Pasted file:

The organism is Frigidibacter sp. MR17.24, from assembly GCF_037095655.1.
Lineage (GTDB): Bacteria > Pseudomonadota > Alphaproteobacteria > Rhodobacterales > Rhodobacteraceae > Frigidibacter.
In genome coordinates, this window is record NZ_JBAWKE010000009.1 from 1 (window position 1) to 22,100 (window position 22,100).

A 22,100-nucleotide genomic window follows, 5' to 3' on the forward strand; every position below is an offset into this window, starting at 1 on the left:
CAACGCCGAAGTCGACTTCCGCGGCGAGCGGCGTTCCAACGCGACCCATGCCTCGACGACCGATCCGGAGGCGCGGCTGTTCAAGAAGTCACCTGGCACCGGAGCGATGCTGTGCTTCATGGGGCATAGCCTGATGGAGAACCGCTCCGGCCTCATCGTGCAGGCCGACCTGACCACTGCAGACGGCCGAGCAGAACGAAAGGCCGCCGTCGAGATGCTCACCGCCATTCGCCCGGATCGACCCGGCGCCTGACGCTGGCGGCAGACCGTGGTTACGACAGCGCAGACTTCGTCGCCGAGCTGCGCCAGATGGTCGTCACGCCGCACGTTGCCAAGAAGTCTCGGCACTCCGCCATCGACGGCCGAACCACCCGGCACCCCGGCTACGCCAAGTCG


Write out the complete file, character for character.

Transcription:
The organism is Frigidibacter sp. MR17.24, from assembly GCF_037095655.1.
Lineage (GTDB): Bacteria > Pseudomonadota > Alphaproteobacteria > Rhodobacterales > Rhodobacteraceae > Frigidibacter.
In genome coordinates, this window is record NZ_JBAWKE010000009.1 from 1 (window position 1) to 22,100 (window position 22,100).

A 22,100-nucleotide genomic window follows, 5' to 3' on the forward strand; every position below is an offset into this window, starting at 1 on the left:
CAACGCCGAAGTCGACTTCCGCGGCGAGCGGCGTTCCAACGCGACCCATGCCTCGACGACCGATCCGGAGGCGCGGCTGTTCAAGAAGTCACCTGGCACCGGAGCGATGCTGTGCTTCATGGGGCATAGCCTGATGGAGAACCGCTCCGGCCTCATCGTGCAGGCCGACCTGACCACTGCAGACGGCCGAGCAGAACGAAAGGCCGCCGTCGAGATGCTCACCGCCATTCGCCCGGATCGACCCGGCGCCTGACGCTGGCGGCAGACCGTGGTTACGACAGCGCAGACTTCGTCGCCGAGCTGCGCCAGATGGTCGTCACGCCGCACGTTGCCAAGAAGTCTCGGCACTCCGCCATCGACGGCCGAACCACCCGGCACCCCGGCTACGCCAAGTCG